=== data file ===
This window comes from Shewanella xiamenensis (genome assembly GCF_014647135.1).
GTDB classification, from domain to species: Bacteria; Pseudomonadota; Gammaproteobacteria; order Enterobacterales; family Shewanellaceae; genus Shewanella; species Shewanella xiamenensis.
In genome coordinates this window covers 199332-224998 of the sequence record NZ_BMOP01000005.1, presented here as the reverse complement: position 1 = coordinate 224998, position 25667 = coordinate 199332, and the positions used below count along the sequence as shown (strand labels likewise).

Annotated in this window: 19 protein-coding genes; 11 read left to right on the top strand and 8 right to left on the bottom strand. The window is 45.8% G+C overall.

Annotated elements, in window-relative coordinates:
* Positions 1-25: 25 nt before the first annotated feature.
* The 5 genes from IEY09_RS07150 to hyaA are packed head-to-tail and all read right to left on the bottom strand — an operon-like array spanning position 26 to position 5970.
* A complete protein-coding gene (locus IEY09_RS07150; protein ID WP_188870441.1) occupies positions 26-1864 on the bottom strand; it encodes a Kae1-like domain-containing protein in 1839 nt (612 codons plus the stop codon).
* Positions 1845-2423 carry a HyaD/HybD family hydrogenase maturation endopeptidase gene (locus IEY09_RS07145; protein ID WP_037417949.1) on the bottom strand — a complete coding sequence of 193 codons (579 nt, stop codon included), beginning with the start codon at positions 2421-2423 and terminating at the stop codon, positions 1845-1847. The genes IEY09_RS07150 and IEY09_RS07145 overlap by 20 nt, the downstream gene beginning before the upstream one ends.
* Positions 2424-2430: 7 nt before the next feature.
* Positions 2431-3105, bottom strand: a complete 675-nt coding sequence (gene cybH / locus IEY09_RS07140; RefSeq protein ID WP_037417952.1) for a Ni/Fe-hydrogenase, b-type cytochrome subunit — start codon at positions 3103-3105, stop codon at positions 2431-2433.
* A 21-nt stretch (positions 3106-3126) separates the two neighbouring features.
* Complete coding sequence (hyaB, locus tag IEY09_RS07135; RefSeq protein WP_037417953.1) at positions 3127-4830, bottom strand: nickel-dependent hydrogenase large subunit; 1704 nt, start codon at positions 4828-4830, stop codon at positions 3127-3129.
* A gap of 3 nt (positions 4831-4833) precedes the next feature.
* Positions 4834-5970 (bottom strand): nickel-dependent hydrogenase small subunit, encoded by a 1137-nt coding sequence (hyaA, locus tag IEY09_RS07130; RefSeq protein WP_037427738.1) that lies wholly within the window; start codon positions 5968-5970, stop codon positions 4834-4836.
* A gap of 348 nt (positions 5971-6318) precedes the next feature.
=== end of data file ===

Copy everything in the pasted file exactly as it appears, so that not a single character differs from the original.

This window comes from Shewanella xiamenensis (genome assembly GCF_014647135.1).
GTDB classification, from domain to species: Bacteria; Pseudomonadota; Gammaproteobacteria; order Enterobacterales; family Shewanellaceae; genus Shewanella; species Shewanella xiamenensis.
In genome coordinates this window covers 199332-224998 of the sequence record NZ_BMOP01000005.1, presented here as the reverse complement: position 1 = coordinate 224998, position 25667 = coordinate 199332, and the positions used below count along the sequence as shown (strand labels likewise).

Annotated in this window: 19 protein-coding genes; 11 read left to right on the top strand and 8 right to left on the bottom strand. The window is 45.8% G+C overall.

Annotated elements, in window-relative coordinates:
* Positions 1-25: 25 nt before the first annotated feature.
* The 5 genes from IEY09_RS07150 to hyaA are packed head-to-tail and all read right to left on the bottom strand — an operon-like array spanning position 26 to position 5970.
* A complete protein-coding gene (locus IEY09_RS07150; protein ID WP_188870441.1) occupies positions 26-1864 on the bottom strand; it encodes a Kae1-like domain-containing protein in 1839 nt (612 codons plus the stop codon).
* Positions 1845-2423 carry a HyaD/HybD family hydrogenase maturation endopeptidase gene (locus IEY09_RS07145; protein ID WP_037417949.1) on the bottom strand — a complete coding sequence of 193 codons (579 nt, stop codon included), beginning with the start codon at positions 2421-2423 and terminating at the stop codon, positions 1845-1847. The genes IEY09_RS07150 and IEY09_RS07145 overlap by 20 nt, the downstream gene beginning before the upstream one ends.
* Positions 2424-2430: 7 nt before the next feature.
* Positions 2431-3105, bottom strand: a complete 675-nt coding sequence (gene cybH / locus IEY09_RS07140; RefSeq protein ID WP_037417952.1) for a Ni/Fe-hydrogenase, b-type cytochrome subunit — start codon at positions 3103-3105, stop codon at positions 2431-2433.
* A 21-nt stretch (positions 3106-3126) separates the two neighbouring features.
* Complete coding sequence (hyaB, locus tag IEY09_RS07135; RefSeq protein WP_037417953.1) at positions 3127-4830, bottom strand: nickel-dependent hydrogenase large subunit; 1704 nt, start codon at positions 4828-4830, stop codon at positions 3127-3129.
* A gap of 3 nt (positions 4831-4833) precedes the next feature.
* Positions 4834-5970 (bottom strand): nickel-dependent hydrogenase small subunit, encoded by a 1137-nt coding sequence (hyaA, locus tag IEY09_RS07130; RefSeq protein WP_037427738.1) that lies wholly within the window; start codon positions 5968-5970, stop codon positions 4834-4836.
* A gap of 348 nt (positions 5971-6318) precedes the next feature.